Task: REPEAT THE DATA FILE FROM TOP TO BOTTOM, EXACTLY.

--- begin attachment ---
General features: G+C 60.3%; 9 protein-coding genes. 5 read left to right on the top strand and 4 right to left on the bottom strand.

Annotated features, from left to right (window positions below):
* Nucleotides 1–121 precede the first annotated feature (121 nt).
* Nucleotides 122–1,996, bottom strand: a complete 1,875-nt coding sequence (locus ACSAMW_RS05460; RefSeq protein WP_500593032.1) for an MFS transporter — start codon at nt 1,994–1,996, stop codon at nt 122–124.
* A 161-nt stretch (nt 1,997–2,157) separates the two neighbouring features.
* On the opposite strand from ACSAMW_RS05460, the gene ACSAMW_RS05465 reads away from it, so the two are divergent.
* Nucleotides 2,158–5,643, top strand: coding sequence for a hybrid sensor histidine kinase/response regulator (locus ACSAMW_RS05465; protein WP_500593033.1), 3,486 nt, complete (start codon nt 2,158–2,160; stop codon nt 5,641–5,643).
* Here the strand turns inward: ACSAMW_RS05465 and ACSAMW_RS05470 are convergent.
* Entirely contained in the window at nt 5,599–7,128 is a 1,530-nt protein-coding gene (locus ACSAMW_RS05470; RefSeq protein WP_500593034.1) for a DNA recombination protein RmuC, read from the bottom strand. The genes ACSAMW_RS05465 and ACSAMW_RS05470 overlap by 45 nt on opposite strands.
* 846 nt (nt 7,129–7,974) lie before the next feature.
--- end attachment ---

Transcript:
General features: G+C 60.3%; 9 protein-coding genes. 5 read left to right on the top strand and 4 right to left on the bottom strand.

Annotated features, from left to right (window positions below):
* Nucleotides 1–121 precede the first annotated feature (121 nt).
* Nucleotides 122–1,996, bottom strand: a complete 1,875-nt coding sequence (locus ACSAMW_RS05460; RefSeq protein WP_500593032.1) for an MFS transporter — start codon at nt 1,994–1,996, stop codon at nt 122–124.
* A 161-nt stretch (nt 1,997–2,157) separates the two neighbouring features.
* On the opposite strand from ACSAMW_RS05460, the gene ACSAMW_RS05465 reads away from it, so the two are divergent.
* Nucleotides 2,158–5,643, top strand: coding sequence for a hybrid sensor histidine kinase/response regulator (locus ACSAMW_RS05465; protein WP_500593033.1), 3,486 nt, complete (start codon nt 2,158–2,160; stop codon nt 5,641–5,643).
* Here the strand turns inward: ACSAMW_RS05465 and ACSAMW_RS05470 are convergent.
* Entirely contained in the window at nt 5,599–7,128 is a 1,530-nt protein-coding gene (locus ACSAMW_RS05470; RefSeq protein WP_500593034.1) for a DNA recombination protein RmuC, read from the bottom strand. The genes ACSAMW_RS05465 and ACSAMW_RS05470 overlap by 45 nt on opposite strands.
* 846 nt (nt 7,129–7,974) lie before the next feature.